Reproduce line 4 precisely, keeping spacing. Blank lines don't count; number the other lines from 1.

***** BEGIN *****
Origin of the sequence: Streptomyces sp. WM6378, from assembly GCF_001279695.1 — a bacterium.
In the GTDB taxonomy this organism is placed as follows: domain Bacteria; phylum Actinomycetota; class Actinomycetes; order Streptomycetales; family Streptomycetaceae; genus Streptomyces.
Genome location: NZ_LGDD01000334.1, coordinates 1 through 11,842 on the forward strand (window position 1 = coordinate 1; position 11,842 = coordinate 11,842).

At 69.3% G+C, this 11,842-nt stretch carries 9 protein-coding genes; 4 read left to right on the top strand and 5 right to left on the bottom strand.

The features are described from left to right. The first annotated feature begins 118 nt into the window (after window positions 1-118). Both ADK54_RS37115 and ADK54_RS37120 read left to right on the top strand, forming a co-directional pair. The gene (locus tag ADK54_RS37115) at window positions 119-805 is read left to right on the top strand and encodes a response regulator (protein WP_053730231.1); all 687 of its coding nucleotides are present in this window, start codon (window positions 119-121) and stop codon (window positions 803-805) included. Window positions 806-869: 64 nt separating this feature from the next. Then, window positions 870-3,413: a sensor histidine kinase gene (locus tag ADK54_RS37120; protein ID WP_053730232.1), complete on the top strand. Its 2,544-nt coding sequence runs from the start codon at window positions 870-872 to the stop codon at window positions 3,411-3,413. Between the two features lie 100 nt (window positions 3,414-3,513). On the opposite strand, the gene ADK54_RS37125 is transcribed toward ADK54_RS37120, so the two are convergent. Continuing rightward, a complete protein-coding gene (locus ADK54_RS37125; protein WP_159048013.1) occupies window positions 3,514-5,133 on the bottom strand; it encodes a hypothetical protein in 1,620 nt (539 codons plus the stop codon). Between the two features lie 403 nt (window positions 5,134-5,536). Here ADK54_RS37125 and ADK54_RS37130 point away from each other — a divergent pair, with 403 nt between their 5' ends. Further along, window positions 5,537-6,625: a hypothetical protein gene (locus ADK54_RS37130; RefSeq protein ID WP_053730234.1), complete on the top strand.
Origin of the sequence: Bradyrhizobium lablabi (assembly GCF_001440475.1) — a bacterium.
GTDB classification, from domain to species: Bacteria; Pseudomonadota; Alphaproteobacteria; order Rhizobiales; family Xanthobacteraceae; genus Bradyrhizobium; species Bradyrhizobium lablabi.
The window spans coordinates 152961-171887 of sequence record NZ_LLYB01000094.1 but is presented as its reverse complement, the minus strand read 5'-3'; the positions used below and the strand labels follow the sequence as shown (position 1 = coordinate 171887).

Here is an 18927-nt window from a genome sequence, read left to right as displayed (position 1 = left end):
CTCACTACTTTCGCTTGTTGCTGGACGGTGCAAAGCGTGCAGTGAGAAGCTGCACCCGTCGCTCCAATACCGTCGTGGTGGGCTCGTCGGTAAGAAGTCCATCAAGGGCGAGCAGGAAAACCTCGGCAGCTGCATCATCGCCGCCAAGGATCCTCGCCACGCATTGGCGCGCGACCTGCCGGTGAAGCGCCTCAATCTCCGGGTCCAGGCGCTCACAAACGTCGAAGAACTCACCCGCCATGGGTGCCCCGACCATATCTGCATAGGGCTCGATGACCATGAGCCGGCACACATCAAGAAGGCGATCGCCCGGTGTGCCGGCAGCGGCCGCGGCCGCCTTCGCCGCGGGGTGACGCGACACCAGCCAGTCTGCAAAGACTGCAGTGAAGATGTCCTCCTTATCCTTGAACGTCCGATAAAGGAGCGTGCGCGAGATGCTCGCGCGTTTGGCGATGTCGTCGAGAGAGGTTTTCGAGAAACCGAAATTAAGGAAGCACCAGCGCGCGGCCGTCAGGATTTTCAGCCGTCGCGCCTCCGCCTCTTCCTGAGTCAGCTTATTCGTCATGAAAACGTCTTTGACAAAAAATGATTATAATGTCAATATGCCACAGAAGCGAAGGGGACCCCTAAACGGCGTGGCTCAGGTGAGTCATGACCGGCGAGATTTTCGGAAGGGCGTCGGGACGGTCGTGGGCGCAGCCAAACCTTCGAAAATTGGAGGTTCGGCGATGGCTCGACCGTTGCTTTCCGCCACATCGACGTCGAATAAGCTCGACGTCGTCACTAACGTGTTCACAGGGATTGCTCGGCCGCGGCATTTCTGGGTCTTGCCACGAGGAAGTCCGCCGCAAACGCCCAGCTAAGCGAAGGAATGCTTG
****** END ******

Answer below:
At 69.3% G+C, this 11,842-nt stretch carries 9 protein-coding genes; 4 read left to right on the top strand and 5 right to left on the bottom strand.